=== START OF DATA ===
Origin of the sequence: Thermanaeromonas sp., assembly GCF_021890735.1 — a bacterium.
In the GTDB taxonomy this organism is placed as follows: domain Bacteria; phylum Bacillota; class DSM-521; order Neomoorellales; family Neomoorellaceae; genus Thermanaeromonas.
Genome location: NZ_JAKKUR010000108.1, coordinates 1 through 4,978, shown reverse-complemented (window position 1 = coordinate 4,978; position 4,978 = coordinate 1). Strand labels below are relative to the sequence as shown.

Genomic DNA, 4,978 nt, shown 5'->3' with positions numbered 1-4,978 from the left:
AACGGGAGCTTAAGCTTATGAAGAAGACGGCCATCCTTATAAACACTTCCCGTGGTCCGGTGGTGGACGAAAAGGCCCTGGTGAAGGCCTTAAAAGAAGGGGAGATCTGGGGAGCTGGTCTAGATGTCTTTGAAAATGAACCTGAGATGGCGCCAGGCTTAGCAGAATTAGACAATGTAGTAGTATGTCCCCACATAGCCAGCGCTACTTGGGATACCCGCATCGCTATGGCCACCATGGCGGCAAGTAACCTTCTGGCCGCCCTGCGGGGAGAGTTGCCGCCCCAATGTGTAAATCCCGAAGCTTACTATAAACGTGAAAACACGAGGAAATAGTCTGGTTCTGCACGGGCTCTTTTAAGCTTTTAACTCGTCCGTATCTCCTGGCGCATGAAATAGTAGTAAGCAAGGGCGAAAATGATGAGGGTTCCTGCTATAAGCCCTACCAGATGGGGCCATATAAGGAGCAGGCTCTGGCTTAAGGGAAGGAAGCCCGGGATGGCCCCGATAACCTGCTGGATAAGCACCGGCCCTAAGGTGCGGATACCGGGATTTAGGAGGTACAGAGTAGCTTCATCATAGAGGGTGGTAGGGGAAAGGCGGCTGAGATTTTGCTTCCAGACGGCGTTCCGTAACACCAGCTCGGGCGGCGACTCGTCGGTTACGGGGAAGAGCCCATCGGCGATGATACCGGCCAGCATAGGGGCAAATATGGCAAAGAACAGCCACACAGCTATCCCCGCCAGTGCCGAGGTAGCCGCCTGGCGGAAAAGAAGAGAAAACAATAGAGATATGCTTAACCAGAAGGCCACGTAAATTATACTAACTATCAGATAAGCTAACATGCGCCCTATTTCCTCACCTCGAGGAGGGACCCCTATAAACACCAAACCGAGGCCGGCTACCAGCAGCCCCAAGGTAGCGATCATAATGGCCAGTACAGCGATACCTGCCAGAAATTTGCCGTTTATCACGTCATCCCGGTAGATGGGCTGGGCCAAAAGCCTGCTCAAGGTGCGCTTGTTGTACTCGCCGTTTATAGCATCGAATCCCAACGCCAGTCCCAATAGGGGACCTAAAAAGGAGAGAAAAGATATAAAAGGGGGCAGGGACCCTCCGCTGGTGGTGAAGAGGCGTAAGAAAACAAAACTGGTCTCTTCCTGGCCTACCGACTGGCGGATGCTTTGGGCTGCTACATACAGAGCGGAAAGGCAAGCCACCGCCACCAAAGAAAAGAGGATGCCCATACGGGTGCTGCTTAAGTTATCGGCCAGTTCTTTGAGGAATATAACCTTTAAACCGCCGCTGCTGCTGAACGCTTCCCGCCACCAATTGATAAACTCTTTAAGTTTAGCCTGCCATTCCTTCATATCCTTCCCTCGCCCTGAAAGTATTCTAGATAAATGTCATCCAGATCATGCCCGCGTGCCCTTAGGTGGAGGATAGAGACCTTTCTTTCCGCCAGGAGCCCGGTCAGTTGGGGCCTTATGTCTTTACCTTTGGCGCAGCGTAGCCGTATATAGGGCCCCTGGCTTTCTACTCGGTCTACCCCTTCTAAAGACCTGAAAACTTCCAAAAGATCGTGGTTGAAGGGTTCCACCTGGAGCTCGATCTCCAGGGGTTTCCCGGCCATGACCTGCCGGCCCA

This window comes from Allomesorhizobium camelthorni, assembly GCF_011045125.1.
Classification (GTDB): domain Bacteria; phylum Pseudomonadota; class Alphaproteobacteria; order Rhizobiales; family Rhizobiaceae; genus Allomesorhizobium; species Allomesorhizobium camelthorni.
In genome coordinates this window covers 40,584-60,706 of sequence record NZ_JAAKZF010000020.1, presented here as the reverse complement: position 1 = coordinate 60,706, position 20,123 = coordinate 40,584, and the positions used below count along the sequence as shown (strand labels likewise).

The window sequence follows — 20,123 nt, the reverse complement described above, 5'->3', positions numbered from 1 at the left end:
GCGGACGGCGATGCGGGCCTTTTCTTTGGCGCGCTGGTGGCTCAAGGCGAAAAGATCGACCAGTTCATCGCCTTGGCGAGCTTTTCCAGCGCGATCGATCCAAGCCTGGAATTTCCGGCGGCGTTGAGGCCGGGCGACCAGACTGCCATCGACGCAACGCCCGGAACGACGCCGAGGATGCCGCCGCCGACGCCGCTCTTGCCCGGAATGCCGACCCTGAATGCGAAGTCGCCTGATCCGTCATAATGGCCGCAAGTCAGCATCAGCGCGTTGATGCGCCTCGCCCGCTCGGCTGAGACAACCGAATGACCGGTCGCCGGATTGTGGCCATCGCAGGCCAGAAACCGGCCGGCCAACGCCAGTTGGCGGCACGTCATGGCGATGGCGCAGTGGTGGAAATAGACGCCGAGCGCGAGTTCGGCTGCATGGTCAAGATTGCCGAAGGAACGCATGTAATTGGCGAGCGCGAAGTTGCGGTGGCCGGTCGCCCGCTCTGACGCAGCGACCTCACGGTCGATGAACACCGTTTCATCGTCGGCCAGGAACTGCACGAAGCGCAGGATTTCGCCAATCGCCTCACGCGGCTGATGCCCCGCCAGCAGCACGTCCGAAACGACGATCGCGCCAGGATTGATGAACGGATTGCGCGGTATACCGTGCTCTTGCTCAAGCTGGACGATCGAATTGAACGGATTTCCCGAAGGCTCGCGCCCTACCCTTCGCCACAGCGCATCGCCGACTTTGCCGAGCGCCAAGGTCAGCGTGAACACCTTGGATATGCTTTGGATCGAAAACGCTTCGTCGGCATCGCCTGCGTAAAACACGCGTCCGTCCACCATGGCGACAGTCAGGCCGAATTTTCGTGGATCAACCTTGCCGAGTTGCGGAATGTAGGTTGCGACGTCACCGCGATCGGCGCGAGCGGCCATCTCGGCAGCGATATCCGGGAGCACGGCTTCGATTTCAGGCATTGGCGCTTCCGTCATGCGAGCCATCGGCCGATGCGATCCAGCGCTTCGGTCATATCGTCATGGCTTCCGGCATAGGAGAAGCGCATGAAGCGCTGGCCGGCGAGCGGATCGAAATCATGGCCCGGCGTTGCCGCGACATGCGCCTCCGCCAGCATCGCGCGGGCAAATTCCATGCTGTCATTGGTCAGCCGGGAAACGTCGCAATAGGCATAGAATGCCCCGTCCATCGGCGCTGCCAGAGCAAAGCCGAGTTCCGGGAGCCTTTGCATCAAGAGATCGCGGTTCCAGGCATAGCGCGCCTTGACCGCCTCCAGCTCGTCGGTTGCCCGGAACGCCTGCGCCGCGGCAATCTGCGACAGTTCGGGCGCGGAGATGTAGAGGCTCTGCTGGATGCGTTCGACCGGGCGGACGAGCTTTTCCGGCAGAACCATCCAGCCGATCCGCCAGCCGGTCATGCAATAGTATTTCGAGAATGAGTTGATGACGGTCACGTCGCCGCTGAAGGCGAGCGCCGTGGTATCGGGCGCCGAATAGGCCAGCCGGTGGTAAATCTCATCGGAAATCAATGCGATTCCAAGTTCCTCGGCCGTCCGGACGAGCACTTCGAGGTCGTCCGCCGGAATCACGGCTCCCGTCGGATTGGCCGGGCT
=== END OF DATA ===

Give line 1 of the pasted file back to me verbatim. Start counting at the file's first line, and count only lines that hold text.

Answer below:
Origin of the sequence: Thermanaeromonas sp., assembly GCF_021890735.1 — a bacterium.